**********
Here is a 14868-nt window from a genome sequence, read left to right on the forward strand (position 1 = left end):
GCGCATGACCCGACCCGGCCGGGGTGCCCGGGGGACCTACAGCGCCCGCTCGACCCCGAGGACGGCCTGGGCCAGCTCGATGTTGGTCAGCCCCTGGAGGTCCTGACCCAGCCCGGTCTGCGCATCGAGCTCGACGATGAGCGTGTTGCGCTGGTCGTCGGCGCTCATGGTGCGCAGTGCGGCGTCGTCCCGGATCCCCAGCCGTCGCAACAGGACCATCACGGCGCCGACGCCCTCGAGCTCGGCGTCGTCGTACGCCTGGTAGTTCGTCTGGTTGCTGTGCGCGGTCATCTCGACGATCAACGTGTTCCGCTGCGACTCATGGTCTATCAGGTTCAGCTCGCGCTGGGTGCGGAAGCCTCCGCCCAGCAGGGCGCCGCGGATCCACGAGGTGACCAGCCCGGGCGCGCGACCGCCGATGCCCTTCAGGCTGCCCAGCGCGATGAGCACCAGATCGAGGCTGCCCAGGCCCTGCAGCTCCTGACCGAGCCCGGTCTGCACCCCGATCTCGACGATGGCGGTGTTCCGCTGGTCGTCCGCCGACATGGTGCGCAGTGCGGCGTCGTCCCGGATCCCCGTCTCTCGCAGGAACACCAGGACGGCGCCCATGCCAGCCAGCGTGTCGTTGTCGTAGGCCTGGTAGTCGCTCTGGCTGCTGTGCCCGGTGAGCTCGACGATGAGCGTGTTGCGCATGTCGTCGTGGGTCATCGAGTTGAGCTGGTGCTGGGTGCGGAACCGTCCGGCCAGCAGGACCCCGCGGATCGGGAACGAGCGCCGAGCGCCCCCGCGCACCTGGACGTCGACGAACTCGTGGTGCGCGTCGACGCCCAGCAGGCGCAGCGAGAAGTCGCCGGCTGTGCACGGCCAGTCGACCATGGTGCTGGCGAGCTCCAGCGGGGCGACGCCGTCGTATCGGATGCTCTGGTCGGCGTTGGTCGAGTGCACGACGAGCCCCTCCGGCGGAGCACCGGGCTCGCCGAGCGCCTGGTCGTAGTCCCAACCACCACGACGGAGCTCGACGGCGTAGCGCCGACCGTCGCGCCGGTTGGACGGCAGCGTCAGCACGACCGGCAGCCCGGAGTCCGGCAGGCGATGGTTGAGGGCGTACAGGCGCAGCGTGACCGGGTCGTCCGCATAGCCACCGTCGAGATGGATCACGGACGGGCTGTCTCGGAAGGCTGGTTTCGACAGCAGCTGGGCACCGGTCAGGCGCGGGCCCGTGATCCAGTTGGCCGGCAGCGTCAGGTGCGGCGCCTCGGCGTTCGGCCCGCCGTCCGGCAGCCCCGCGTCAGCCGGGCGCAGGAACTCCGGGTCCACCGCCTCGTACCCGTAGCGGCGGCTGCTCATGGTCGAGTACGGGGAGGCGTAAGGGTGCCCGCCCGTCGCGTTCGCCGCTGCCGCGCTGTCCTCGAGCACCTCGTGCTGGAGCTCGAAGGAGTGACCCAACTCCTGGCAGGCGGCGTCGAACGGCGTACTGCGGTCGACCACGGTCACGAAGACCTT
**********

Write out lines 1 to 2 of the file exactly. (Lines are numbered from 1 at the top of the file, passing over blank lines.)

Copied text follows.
Here is a 14868-nt window from a genome sequence, read left to right on the forward strand (position 1 = left end):
GCGCATGACCCGACCCGGCCGGGGTGCCCGGGGGACCTACAGCGCCCGCTCGACCCCGAGGACGGCCTGGGCCAGCTCGATGTTGGTCAGCCCCTGGAGGTCCTGACCCAGCCCGGTCTGCGCATCGAGCTCGACGATGAGCGTGTTGCGCTGGTCGTCGGCGCTCATGGTGCGCAGTGCGGCGTCGTCCCGGATCCCCAGCCGTCGCAACAGGACCATCACGGCGCCGACGCCCTCGAGCTCGGCGTCGTCGTACGCCTGGTAGTTCGTCTGGTTGCTGTGCGCGGTCATCTCGACGATCAACGTGTTCCGCTGCGACTCATGGTCTATCAGGTTCAGCTCGCGCTGGGTGCGGAAGCCTCCGCCCAGCAGGGCGCCGCGGATCCACGAGGTGACCAGCCCGGGCGCGCGACCGCCGATGCCCTTCAGGCTGCCCAGCGCGATGAGCACCAGATCGAGGCTGCCCAGGCCCTGCAGCTCCTGACCGAGCCCGGTCTGCACCCCGATCTCGACGATGGCGGTGTTCCGCTGGTCGTCCGCCGACATGGTGCGCAGTGCGGCGTCGTCCCGGATCCCCGTCTCTCGCAGGAACACCAGGACGGCGCCCATGCCAGCCAGCGTGTCGTTGTCGTAGGCCTGGTAGTCGCTCTGGCTGCTGTGCCCGGTGAGCTCGACGATGAGCGTGTTGCGCATGTCGTCGTGGGTCATCGAGTTGAGCTGGTGCTGGGTGCGGAACCGTCCGGCCAGCAGGACCCCGCGGATCGGGAACGAGCGCCGAGCGCCCCCGCGCACCTGGACGTCGACGAACTCGTGGTGCGCGTCGACGCCCAGCAGGCGCAGCGAGAAGTCGCCGGCTGTGCACGGCCAGTCGACCATGGTGCTGGCGAGCTCCAGCGGGGCGACGCCGTCGTATCGGATGCTCTGGTCGGCGTTGGTCGAGTGCACGACGAGCCCCTCCGGCGGAGCACCGGGCTCGCCGAGCGCCTGGTCGTAGTCCCAACCACCACGACGGAGCTCGACGGCGTAGCGCCGACCGTCGCGCCGGTTGGACGGCAGCGTCAGCACGACCGGCAGCCCGGAGTCCGGCAGGCGATGGTTGAGGGCGTACAGGCGCAGCGTGACCGGGTCGTCCGCATAGCCACCGTCGAGATGGATCACGGACGGGCTGTCTCGGAAGGCTGGTTTCGACAGCAGCTGGGCACCGGTCAGGCGCGGGCCCGTGATCCAGTTGGCCGGCAGCGTCAGGTGCGGCGCCTCGGCGTTCGGCCCGCCGTCCGGCAGCCCCGCGTCAGCCGGGCGCAGGAACTCCGGGTCCACCGCCTCGTACCCGTAGCGGCGGCTGCTCATGGTCGAGTACGGGGAGGCGTAAGGGTGCCCGCCCGTCGCGTTCGCCGCTGCCGCGCTGTCCTCGAGCACCTCGTGCTGGAGCTCGAAGGAGTGACCCAACTCCTGGCAGGCGGCGTCGAACGGCGTACTGCGGTCGACCACGGTCACGAAGACCTT